The warning by the former commerce minister Chen Deming that China should not assume it will overtake the United States to become the world’s top superpower should serve as a wake-up call to those harbouring illusions about China’s place in the world while ignoring the challenges ahead.
“Do not take it for granted that China is No 2, and do not make the assumption that we will be No 1 sooner or later,” Chen told a forum organised by the Centre for China and Globalisation, a Beijing-based think tank, last Sunday.
The perception that China is the No 2 global power and on the path to become No 1 is based on two questionable assumptions – that China’s stellar growth levels, which outpace those of its main competitors, will continue on the same path, and that gross domestic product or the size of the economy equates to national power.
Let’s examine these perceptions in turn, firstly the assumption about China’s growth. Last year, China’s official GDP was about 90 trillion yuan, or US$13 trillion, using the official exchange rate at the end of 2018 that was 6.88 yuan to one dollar. That would make China’s GDP about two-thirds of America’s US$20.89 trillion. Based on the differences in the two countries’ growth rates over the past two decades, some economists forecast China’s GDP will overtake that of the US somewhere around 2030. Based on an exchange rate of six yuan to one dollar, China might be in front as soon as 2025, or if it is 7.8 yuan to one greenback, China might have to wait until 2031 before it is top dog.
This is because the annual growth rate for the US economy over the past decade has hovered around three per cent, compared to a rate two to three times higher in China.
But what all these calculations assume is that China’s enviable growth patterns will continue in their present fashion – and it is far from clear that this will be the case. Indeed, the world’s second largest economy has been losing growth momentum steadily since peaking at 14.23 per cent in 2007. It slowed to 10.62 per cent in 2010, 7.29 per cent in 2014 and 6.6 per cent last year.
Tellingly, the outlook looks gloomier than any time in recent memory, with the downward trend having picked up pace quarter by quarter since the start of last year. In the first quarter the rate was 6.8 per cent, in the second it was 6.7, in the third 6.5 and in the fourth 6.4. Though growth has steadied with a better-than-expected 6.4 per cent in the first quarter of this year, thanks to supporting monetary easing and fiscal stimulus, it is still the lowest rate since 1992, when Beijing began publishing quarterly GDP data.
In coming years, as China switches to a new model of growth based on consumption, its economy looks certain to slow much more substantially.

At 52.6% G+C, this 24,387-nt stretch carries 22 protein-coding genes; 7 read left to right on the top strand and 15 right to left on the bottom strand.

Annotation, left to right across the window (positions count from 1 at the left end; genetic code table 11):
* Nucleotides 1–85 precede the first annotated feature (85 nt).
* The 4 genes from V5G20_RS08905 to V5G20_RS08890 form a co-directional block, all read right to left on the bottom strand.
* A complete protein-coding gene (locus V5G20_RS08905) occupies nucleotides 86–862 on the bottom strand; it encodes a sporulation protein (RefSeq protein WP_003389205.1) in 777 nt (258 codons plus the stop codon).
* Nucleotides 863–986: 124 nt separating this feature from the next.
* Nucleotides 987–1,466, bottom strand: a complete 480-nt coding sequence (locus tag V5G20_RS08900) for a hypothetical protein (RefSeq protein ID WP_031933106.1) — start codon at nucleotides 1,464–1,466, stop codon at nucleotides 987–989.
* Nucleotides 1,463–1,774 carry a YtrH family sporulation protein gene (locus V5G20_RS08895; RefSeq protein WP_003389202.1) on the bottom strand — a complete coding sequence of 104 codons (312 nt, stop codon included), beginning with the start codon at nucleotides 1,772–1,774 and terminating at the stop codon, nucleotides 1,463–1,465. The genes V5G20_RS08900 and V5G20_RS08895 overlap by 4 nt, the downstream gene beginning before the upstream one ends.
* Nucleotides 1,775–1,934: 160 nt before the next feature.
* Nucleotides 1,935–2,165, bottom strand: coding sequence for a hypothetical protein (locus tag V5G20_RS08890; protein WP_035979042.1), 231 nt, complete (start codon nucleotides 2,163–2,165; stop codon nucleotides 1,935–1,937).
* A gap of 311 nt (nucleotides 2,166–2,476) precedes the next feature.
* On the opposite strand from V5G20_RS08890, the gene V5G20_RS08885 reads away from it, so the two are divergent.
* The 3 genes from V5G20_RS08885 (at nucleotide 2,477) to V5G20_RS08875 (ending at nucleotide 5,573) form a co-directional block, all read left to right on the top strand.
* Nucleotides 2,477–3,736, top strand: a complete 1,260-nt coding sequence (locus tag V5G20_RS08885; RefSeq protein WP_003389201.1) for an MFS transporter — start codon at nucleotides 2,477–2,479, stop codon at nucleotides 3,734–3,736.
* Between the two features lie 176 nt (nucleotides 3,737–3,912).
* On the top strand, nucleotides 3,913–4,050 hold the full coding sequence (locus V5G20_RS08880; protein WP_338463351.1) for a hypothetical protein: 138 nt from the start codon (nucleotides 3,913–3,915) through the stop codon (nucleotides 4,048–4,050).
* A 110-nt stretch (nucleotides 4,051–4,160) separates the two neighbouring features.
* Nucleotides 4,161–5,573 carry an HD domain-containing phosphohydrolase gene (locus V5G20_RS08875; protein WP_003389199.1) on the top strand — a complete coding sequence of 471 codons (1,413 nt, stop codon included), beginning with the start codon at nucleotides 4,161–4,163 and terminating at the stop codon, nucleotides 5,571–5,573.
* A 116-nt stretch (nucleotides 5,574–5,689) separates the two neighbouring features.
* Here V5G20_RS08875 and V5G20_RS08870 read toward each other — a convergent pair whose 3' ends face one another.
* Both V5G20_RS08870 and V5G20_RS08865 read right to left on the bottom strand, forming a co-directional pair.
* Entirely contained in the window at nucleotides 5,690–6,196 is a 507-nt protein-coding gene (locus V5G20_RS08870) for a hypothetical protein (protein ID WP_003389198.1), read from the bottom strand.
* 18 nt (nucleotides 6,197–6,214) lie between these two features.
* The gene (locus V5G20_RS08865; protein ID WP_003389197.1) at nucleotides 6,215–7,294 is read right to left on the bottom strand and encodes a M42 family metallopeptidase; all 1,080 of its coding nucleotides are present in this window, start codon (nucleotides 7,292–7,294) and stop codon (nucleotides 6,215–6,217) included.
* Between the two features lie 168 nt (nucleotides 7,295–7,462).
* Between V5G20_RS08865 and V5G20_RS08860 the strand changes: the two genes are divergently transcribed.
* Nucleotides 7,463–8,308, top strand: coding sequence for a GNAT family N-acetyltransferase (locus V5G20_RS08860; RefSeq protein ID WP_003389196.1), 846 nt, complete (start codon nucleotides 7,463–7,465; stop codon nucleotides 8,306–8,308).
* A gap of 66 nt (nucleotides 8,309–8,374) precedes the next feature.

Doubts over whether the Chinese economy can halt its downward trend cast uncertainty over the timing of China’s catch-up. They also raise the possibility of another scenario, in which China’s growth rate falls to a level similar to that of the US, in which case it would never catch up with the US, let alone surpass it.
Next, we should question the second assumption that equates the size of an economy with national power. Even if China’s GDP surpasses that of the US, it does not follow that China will then be as economically powerful and as wealthy as Americans.
GDP is a measure of a country’s economic activities, but it does not accurately measure improvements in human well-being and it does not tell the full story about national strength.
In China’s case particularly, GDP growth is closely linked to asset bubbles, speculation and state-led capital investment. This has resulted in much overcapacity and bad debt, producing what economists call “bad GDP”.
A more meaningful measurement of the development levels, productivity and sophistication of a society – not to mention the personal wealth of its citizens – is GDP per capita.
Last year, China’s per capita GDP was 64,500 yuan – about US$9,400 – compared to US$53,712 in America. China’s per capita income did not even beat the world average of US$11,570 in 2018 and was below the benchmark of US$10,000 that separates middle-income and low-income economies.
The distinction between GDP and GDP per capita explains why America took until the end of the second world war to surpass Britain as the world’s most powerful nation, despite having surpassed it in GDP terms as early as the 1860s (at least on some estimations – the concept of GDP was dreamed up by Nobel laureate Simon Kuznets in the mid-1930s).
It also explains how China could be so frequently conquered by Western powers in the mid 19th century, despite being far ahead of them in terms of the size of its economy at the time.
A nation’s power is not limited to its economic size. It is also about its productivity, sophistication, technology and management skills. It is about its military and diplomatic strength, and what is often termed “soft power” – developments in the fields of science, education, culture and the arts. On most of these measures China still lags far behind most of the developed, free democracies of the West.
And that is why the sober-minded Chen also told his countrymen to acknowledge that China would remain “in the primary stage of socialism” for a long time yet – warning that its economic size did not give it the right to dictate the world’s rules. ■ ■
Cary Huang is a veteran China affairs columnist, having written on the topic since the early 1990s